It’s going to take quite some time for small UK businesses to fully recover from the economic consequences of the Covid-19 pandemic, according to a new report from law firm Buckworths.
Based on a poll of 500 UK SME owners and decision-makers, the report states that a quarter of UK IT businesses believe it will take more than a year to recover from the effects of the pandemic. For another quarter (24 percent), this process may take up to two years.
Despite the UK government's job retention scheme, designed to prevent widespread redundancies, more than a third (36 percent) do not think it is enough to keep them afloat.
Despite the government paying 80 percent of furloughed workers' wages, less than a fifth (17 percent) believe their business will be financially equipped to bring back all employees once the scheme ends.
Michael Buckworth, Managing Director at Buckworths, is calling for clear advice on the part of the government, which has faced criticism over its handling of the transition out of lockdown.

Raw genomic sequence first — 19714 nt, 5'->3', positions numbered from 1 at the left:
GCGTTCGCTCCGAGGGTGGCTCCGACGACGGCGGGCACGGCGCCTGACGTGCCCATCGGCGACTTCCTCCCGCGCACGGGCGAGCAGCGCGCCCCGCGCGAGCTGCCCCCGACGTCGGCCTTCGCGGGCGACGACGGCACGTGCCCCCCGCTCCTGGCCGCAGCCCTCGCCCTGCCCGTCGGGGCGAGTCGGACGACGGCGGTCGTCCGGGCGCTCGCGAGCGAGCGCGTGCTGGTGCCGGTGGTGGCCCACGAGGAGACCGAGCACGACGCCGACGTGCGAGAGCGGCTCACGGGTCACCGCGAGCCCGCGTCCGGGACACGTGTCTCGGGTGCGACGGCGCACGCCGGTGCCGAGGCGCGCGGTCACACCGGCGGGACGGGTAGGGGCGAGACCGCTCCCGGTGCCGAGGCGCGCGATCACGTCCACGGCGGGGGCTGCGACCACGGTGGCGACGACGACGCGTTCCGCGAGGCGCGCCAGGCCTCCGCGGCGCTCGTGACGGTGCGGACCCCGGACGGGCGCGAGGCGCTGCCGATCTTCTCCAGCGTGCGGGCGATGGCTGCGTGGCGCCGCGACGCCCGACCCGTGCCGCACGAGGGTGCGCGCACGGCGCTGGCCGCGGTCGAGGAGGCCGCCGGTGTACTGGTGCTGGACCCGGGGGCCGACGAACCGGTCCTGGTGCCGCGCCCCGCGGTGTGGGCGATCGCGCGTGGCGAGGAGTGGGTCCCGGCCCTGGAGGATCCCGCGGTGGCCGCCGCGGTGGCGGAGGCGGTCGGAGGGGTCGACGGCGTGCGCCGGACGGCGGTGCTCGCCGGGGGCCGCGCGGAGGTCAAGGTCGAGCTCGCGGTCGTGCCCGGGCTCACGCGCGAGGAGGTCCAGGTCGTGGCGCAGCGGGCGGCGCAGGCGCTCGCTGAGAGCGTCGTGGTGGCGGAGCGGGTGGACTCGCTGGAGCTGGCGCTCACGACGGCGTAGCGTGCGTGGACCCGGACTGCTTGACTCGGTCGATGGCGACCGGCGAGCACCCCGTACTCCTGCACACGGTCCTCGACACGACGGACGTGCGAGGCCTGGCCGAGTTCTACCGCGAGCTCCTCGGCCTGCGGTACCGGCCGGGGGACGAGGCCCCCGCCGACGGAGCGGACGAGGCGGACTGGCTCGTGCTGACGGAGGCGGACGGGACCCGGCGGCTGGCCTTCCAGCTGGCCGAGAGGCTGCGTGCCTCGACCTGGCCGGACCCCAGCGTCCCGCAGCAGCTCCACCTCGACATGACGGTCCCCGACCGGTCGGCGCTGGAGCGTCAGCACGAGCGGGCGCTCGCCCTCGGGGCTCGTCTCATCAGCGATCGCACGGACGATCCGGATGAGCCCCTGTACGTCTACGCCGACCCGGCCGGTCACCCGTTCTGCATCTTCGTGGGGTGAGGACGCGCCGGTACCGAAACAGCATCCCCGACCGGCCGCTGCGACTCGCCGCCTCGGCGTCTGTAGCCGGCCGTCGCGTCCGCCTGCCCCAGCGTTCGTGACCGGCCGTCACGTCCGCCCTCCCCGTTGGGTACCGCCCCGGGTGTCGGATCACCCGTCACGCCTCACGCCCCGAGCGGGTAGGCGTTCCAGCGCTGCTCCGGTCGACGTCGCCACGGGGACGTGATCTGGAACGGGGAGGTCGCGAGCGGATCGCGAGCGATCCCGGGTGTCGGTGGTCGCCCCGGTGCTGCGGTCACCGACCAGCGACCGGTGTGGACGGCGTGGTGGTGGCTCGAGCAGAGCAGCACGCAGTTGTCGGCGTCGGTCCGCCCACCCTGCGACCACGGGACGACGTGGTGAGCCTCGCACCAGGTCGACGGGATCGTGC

“According to some sources, government ministers, MPs and anonymous officials said the government was surprised that so many businesses had complied with the lockdown and implied that they had not expected (or wanted) them to. One could be forgiven for thinking that the government is trying to state officially that the lockdown should continue whilst metaphorically winking at businesses to tell them to go back to work," he said.
“Businesses cannot plan based on nods, winks and possible maybes. The government must get a grip on this crisis."
"The British Bank loan schemes have provided vital cash injections during the period of strict lockdown, but they are only short-term solutions. The Future Fund will help a small number of highly innovative startups but will be inaccessible to most SMEs. An alternative approach which shifts the onus from the government to private investors should be pursued, such as a temporary tax relief scheme that is similar to the existing Seed Enterprise Investment Scheme (SEIS) and Enterprise Investment Scheme (EIS)."